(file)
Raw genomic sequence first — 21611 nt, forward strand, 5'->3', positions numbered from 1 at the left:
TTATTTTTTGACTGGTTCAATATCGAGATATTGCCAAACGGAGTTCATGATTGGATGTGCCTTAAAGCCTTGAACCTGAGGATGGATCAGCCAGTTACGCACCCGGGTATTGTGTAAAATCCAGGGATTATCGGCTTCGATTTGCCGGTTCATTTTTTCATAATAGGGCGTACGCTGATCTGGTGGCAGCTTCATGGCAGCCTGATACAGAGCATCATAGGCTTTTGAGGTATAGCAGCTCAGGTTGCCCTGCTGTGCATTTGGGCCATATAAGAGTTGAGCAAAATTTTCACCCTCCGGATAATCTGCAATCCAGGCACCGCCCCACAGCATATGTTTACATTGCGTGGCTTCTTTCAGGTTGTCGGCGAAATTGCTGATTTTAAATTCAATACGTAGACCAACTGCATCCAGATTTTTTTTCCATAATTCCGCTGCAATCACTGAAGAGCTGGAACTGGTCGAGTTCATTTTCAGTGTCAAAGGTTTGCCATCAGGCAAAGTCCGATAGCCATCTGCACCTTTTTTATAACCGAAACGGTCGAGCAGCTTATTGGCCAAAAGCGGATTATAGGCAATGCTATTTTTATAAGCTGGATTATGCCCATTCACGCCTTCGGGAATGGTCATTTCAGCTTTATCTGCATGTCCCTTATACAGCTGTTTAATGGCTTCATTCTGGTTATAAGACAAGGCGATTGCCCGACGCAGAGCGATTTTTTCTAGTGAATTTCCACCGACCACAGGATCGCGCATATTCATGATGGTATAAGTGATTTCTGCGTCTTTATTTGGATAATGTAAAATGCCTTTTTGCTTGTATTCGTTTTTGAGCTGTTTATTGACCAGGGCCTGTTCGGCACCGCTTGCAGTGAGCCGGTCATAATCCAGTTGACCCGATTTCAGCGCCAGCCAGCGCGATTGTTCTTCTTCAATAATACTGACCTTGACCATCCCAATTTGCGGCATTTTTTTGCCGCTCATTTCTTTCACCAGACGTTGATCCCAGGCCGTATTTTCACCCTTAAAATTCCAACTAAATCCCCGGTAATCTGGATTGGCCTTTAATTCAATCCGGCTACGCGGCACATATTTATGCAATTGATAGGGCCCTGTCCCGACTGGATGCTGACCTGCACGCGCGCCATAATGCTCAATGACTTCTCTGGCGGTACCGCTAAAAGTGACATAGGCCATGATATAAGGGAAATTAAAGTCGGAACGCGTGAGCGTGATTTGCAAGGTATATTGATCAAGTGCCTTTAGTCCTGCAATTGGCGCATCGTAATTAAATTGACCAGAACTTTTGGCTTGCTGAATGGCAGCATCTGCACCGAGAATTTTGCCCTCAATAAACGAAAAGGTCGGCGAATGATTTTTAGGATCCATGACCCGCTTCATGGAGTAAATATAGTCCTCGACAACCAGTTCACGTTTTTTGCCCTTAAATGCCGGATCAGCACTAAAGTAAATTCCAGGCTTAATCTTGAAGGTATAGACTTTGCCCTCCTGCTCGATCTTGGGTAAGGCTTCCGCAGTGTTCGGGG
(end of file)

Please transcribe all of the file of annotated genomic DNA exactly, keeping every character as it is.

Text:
Raw genomic sequence first — 21611 nt, forward strand, 5'->3', positions numbered from 1 at the left:
TTATTTTTTGACTGGTTCAATATCGAGATATTGCCAAACGGAGTTCATGATTGGATGTGCCTTAAAGCCTTGAACCTGAGGATGGATCAGCCAGTTACGCACCCGGGTATTGTGTAAAATCCAGGGATTATCGGCTTCGATTTGCCGGTTCATTTTTTCATAATAGGGCGTACGCTGATCTGGTGGCAGCTTCATGGCAGCCTGATACAGAGCATCATAGGCTTTTGAGGTATAGCAGCTCAGGTTGCCCTGCTGTGCATTTGGGCCATATAAGAGTTGAGCAAAATTTTCACCCTCCGGATAATCTGCAATCCAGGCACCGCCCCACAGCATATGTTTACATTGCGTGGCTTCTTTCAGGTTGTCGGCGAAATTGCTGATTTTAAATTCAATACGTAGACCAACTGCATCCAGATTTTTTTTCCATAATTCCGCTGCAATCACTGAAGAGCTGGAACTGGTCGAGTTCATTTTCAGTGTCAAAGGTTTGCCATCAGGCAAAGTCCGATAGCCATCTGCACCTTTTTTATAACCGAAACGGTCGAGCAGCTTATTGGCCAAAAGCGGATTATAGGCAATGCTATTTTTATAAGCTGGATTATGCCCATTCACGCCTTCGGGAATGGTCATTTCAGCTTTATCTGCATGTCCCTTATACAGCTGTTTAATGGCTTCATTCTGGTTATAAGACAAGGCGATTGCCCGACGCAGAGCGATTTTTTCTAGTGAATTTCCACCGACCACAGGATCGCGCATATTCATGATGGTATAAGTGATTTCTGCGTCTTTATTTGGATAATGTAAAATGCCTTTTTGCTTGTATTCGTTTTTGAGCTGTTTATTGACCAGGGCCTGTTCGGCACCGCTTGCAGTGAGCCGGTCATAATCCAGTTGACCCGATTTCAGCGCCAGCCAGCGCGATTGTTCTTCTTCAATAATACTGACCTTGACCATCCCAATTTGCGGCATTTTTTTGCCGCTCATTTCTTTCACCAGACGTTGATCCCAGGCCGTATTTTCACCCTTAAAATTCCAACTAAATCCCCGGTAATCTGGATTGGCCTTTAATTCAATCCGGCTACGCGGCACATATTTATGCAATTGATAGGGCCCTGTCCCGACTGGATGCTGACCTGCACGCGCGCCATAATGCTCAATGACTTCTCTGGCGGTACCGCTAAAAGTGACATAGGCCATGATATAAGGGAAATTAAAGTCGGAACGCGTGAGCGTGATTTGCAAGGTATATTGATCAAGTGCCTTTAGTCCTGCAATTGGCGCATCGTAATTAAATTGACCAGAACTTTTGGCTTGCTGAATGGCAGCATCTGCACCGAGAATTTTGCCCTCAATAAACGAAAAGGTCGGCGAATGATTTTTAGGATCCATGACCCGCTTCATGGAGTAAATATAGTCCTCGACAACCAGTTCACGTTTTTTGCCCTTAAATGCCGGATCAGCACTAAAGTAAATTCCAGGCTTAATCTTGAAGGTATAGACTTTGCCCTCCTGCTCGATCTTGGGTAAGGCTTCCGCAGTGTTCGGGG